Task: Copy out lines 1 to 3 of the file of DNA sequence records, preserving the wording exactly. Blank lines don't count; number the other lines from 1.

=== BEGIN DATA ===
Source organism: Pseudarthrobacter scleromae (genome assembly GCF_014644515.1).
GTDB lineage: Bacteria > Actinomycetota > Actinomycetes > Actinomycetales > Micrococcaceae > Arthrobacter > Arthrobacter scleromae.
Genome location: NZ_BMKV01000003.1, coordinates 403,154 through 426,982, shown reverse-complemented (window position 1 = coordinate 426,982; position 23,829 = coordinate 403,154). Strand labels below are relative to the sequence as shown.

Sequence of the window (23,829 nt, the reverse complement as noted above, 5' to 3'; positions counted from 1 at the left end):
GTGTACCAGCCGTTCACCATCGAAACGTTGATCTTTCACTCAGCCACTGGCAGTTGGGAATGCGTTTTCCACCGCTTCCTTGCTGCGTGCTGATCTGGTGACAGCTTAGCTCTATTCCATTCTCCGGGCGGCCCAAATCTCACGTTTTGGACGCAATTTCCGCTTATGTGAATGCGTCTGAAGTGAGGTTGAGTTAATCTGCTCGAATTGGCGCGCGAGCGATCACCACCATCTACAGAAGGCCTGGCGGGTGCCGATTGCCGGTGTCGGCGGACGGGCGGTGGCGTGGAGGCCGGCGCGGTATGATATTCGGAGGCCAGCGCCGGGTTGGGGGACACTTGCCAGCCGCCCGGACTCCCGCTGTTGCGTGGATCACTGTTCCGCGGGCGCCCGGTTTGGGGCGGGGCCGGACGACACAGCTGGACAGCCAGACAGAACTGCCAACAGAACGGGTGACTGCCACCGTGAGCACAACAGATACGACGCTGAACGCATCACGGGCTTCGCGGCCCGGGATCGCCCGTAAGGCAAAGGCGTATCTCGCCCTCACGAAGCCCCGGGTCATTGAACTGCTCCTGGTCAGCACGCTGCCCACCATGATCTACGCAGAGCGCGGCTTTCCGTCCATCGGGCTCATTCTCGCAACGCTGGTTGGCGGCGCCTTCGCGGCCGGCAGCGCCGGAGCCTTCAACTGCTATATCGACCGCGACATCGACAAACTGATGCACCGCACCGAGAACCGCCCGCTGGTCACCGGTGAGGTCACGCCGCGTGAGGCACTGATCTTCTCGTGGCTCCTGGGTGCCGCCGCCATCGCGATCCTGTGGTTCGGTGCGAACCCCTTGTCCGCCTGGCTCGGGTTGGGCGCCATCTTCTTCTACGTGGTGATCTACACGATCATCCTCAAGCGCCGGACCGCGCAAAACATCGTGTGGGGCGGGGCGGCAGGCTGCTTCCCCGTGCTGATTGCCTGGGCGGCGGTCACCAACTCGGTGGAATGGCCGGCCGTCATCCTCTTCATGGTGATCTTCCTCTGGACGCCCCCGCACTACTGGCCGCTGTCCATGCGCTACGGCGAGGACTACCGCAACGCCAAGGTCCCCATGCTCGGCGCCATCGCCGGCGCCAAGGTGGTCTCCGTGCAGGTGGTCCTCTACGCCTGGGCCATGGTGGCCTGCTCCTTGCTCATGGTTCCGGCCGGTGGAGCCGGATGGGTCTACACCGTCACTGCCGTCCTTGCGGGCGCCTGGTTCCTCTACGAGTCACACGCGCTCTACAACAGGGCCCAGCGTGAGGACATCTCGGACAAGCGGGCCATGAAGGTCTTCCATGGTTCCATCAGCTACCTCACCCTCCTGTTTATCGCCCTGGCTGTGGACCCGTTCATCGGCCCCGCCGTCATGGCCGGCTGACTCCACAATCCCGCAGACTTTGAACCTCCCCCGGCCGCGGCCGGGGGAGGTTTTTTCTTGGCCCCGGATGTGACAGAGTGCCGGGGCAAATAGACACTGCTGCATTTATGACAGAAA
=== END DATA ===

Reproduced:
Source organism: Pseudarthrobacter scleromae (genome assembly GCF_014644515.1).
GTDB lineage: Bacteria > Actinomycetota > Actinomycetes > Actinomycetales > Micrococcaceae > Arthrobacter > Arthrobacter scleromae.
Genome location: NZ_BMKV01000003.1, coordinates 403,154 through 426,982, shown reverse-complemented (window position 1 = coordinate 426,982; position 23,829 = coordinate 403,154). Strand labels below are relative to the sequence as shown.